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Asking fundamental and often uncomfortable questions about the nature and purposes of formal education, this book explores the three main ways of looking at the relationship between formal education, individuals and society: * that education improves society * that education reproduces society exactly as it is * that education makes society worse and harms individuals. Whilst educational policy documents and much academic writing and research stresses the first function and occasionally make reference to the second, the third is largely played down or ignored. In this unique and thought-provoking book, Clive Harber argues that while schooling can play a positive role, violence towards children originating in the schools system itself is common, systematic and widespread internationally and that schools play a significant role in encouraging violence in wider society. Topics covered include physical punishment, learning to hate others, sexual abuse, stress and anxiety, and the militarization of school. The book both provides detailed evidence of such forms of violence and sets out an analysis of schooling that explains why they occur.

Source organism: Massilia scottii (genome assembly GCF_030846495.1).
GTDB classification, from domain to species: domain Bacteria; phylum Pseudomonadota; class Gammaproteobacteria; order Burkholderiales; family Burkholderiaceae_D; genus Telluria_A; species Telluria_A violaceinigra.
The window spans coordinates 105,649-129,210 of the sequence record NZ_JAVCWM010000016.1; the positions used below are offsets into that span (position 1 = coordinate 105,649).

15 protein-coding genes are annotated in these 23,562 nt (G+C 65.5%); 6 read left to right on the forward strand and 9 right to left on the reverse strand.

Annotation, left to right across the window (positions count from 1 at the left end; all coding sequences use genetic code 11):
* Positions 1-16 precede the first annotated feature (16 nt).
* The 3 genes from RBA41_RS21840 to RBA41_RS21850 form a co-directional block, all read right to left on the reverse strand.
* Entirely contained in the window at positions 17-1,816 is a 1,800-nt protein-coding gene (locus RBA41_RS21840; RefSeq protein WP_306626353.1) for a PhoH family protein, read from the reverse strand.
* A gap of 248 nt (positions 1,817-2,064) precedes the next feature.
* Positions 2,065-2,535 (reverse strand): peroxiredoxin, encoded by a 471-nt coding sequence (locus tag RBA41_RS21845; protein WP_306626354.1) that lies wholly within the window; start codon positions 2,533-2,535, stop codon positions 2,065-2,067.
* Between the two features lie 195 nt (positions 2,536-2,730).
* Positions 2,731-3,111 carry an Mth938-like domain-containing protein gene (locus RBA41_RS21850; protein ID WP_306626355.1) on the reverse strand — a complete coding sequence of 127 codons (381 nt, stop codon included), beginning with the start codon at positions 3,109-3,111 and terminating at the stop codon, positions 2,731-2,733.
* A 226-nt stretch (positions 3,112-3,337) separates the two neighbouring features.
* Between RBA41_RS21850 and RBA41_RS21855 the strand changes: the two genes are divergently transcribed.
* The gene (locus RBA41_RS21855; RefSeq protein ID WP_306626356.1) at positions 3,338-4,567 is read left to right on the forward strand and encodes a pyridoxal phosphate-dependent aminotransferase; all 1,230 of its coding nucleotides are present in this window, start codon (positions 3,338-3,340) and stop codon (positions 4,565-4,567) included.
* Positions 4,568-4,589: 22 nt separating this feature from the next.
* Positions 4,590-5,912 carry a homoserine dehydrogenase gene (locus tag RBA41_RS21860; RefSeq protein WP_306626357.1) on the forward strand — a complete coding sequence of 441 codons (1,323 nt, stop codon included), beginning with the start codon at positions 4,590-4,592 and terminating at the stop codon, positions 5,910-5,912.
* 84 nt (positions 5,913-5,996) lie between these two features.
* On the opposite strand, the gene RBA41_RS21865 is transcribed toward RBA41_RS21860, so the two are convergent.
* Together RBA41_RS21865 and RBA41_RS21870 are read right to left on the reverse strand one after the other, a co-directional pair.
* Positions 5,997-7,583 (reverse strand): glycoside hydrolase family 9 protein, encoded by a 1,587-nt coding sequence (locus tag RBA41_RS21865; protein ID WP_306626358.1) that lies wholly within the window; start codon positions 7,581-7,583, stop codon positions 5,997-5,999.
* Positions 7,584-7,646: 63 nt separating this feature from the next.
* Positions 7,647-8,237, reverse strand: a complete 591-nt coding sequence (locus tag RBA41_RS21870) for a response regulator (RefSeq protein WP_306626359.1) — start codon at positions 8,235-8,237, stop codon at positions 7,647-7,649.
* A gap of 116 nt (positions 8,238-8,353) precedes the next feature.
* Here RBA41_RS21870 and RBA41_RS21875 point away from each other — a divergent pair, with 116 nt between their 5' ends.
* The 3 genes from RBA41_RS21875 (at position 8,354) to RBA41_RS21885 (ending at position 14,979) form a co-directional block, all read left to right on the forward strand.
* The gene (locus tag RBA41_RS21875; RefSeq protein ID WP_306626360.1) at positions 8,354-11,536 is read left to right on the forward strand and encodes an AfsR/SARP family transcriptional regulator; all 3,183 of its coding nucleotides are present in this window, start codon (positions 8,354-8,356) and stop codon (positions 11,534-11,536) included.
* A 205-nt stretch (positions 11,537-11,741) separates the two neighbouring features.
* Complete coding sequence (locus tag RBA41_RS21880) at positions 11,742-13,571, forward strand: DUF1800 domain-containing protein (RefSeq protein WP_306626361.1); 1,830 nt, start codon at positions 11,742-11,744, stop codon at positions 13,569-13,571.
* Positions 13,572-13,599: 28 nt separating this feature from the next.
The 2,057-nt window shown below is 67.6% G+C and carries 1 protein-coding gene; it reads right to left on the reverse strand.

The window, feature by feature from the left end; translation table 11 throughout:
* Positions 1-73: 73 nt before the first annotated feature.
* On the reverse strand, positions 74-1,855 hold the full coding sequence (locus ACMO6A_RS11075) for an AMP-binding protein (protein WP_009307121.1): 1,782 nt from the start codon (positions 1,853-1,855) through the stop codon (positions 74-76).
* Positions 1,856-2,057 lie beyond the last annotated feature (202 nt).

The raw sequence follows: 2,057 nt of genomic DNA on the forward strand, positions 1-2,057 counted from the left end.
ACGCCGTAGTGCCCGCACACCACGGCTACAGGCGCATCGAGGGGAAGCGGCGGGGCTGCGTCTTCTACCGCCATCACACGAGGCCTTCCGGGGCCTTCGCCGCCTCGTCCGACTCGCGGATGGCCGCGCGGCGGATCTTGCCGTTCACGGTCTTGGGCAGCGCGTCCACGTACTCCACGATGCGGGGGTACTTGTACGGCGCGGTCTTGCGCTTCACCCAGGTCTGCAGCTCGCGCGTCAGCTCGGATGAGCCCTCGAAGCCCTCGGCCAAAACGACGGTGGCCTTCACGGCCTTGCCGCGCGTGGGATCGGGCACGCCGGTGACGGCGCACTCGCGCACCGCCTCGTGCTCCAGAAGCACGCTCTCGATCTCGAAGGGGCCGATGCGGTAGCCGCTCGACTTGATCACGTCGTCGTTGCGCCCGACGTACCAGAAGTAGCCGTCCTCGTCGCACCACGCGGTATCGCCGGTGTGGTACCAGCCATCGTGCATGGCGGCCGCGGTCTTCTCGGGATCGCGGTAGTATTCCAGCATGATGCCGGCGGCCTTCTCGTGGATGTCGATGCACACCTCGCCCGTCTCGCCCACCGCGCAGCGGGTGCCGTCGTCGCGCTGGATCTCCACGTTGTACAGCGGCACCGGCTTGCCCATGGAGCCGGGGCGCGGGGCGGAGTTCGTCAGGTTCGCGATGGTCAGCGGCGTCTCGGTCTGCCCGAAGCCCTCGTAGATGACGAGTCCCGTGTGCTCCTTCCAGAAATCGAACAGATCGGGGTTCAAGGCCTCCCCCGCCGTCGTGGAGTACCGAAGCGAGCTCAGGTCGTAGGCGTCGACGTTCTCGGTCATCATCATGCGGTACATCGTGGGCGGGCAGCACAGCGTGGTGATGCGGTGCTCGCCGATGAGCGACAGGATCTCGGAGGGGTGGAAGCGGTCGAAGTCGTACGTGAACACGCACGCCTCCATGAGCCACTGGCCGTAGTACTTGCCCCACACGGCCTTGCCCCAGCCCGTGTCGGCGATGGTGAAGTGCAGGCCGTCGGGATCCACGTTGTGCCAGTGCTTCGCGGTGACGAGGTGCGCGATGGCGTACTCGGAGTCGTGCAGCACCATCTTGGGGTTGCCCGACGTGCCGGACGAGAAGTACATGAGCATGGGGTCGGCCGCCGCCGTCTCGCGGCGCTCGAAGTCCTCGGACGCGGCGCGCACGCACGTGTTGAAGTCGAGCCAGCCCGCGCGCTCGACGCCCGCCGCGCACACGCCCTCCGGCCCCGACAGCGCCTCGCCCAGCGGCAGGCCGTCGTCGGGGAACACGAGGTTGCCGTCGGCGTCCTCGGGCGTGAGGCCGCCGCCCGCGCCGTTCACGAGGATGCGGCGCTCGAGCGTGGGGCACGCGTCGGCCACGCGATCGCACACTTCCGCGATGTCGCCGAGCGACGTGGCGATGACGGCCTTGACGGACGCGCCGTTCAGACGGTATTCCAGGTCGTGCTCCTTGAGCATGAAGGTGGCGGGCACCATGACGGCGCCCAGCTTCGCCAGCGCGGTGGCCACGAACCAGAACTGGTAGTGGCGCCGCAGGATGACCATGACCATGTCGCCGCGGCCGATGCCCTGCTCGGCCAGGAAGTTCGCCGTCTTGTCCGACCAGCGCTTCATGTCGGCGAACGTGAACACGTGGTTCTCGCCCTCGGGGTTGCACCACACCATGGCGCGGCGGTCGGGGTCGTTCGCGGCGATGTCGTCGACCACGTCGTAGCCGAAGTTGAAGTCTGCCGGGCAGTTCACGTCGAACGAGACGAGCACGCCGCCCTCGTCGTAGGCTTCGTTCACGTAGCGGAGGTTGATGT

In contrast, the final chapter explores existing alternative forms of education which are aimed at the development of democracy and peace. This book should be read by anyone involved in education - from students and academics to policy-makers and practitioners around the world.
Clive Harber is Head of the School of Education at the University of Birmingham. He has had a distinguished career in education and written very many papers, chapters and books in the field.